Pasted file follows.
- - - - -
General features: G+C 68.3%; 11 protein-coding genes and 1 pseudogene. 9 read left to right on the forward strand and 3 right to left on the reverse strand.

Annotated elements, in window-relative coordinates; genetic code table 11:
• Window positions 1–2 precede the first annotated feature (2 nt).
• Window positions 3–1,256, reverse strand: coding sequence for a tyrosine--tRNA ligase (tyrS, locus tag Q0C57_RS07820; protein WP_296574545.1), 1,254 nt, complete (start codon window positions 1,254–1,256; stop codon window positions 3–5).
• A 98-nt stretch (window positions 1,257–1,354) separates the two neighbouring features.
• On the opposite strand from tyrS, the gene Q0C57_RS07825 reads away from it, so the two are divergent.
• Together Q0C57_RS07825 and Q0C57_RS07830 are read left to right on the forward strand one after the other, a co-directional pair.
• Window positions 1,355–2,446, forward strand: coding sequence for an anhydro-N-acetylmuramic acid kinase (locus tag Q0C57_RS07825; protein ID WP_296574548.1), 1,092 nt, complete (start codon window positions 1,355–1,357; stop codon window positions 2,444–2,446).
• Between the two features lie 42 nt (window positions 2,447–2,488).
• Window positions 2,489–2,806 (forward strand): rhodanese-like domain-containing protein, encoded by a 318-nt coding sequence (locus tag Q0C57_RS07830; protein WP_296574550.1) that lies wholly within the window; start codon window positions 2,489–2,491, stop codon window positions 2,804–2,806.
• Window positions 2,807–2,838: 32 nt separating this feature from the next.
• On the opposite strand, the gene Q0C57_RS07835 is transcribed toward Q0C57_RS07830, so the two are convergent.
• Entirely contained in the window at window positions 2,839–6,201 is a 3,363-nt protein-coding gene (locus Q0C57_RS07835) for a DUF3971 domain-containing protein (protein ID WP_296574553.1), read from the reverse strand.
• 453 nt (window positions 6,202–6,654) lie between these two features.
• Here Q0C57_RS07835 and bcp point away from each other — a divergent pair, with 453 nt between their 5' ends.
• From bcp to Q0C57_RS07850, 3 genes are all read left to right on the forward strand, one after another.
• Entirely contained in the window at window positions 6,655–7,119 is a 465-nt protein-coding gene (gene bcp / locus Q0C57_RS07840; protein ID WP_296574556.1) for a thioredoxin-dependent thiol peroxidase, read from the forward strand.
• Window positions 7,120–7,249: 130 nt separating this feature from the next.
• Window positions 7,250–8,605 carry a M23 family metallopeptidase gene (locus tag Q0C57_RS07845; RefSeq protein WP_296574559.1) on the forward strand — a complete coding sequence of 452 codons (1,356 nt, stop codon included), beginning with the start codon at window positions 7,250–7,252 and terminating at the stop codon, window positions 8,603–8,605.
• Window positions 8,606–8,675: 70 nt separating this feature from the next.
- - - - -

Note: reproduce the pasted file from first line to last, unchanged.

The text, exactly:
General features: G+C 68.3%; 11 protein-coding genes and 1 pseudogene. 9 read left to right on the forward strand and 3 right to left on the reverse strand.

Annotated elements, in window-relative coordinates; genetic code table 11:
• Window positions 1–2 precede the first annotated feature (2 nt).
• Window positions 3–1,256, reverse strand: coding sequence for a tyrosine--tRNA ligase (tyrS, locus tag Q0C57_RS07820; protein WP_296574545.1), 1,254 nt, complete (start codon window positions 1,254–1,256; stop codon window positions 3–5).
• A 98-nt stretch (window positions 1,257–1,354) separates the two neighbouring features.
• On the opposite strand from tyrS, the gene Q0C57_RS07825 reads away from it, so the two are divergent.
• Together Q0C57_RS07825 and Q0C57_RS07830 are read left to right on the forward strand one after the other, a co-directional pair.
• Window positions 1,355–2,446, forward strand: coding sequence for an anhydro-N-acetylmuramic acid kinase (locus tag Q0C57_RS07825; protein ID WP_296574548.1), 1,092 nt, complete (start codon window positions 1,355–1,357; stop codon window positions 2,444–2,446).
• Between the two features lie 42 nt (window positions 2,447–2,488).
• Window positions 2,489–2,806 (forward strand): rhodanese-like domain-containing protein, encoded by a 318-nt coding sequence (locus tag Q0C57_RS07830; protein WP_296574550.1) that lies wholly within the window; start codon window positions 2,489–2,491, stop codon window positions 2,804–2,806.
• Window positions 2,807–2,838: 32 nt separating this feature from the next.
• On the opposite strand, the gene Q0C57_RS07835 is transcribed toward Q0C57_RS07830, so the two are convergent.
• Entirely contained in the window at window positions 2,839–6,201 is a 3,363-nt protein-coding gene (locus Q0C57_RS07835) for a DUF3971 domain-containing protein (protein ID WP_296574553.1), read from the reverse strand.
• 453 nt (window positions 6,202–6,654) lie between these two features.
• Here Q0C57_RS07835 and bcp point away from each other — a divergent pair, with 453 nt between their 5' ends.
• From bcp to Q0C57_RS07850, 3 genes are all read left to right on the forward strand, one after another.
• Entirely contained in the window at window positions 6,655–7,119 is a 465-nt protein-coding gene (gene bcp / locus Q0C57_RS07840; protein ID WP_296574556.1) for a thioredoxin-dependent thiol peroxidase, read from the forward strand.
• Window positions 7,120–7,249: 130 nt separating this feature from the next.
• Window positions 7,250–8,605 carry a M23 family metallopeptidase gene (locus tag Q0C57_RS07845; RefSeq protein WP_296574559.1) on the forward strand — a complete coding sequence of 452 codons (1,356 nt, stop codon included), beginning with the start codon at window positions 7,250–7,252 and terminating at the stop codon, window positions 8,603–8,605.
• Window positions 8,606–8,675: 70 nt separating this feature from the next.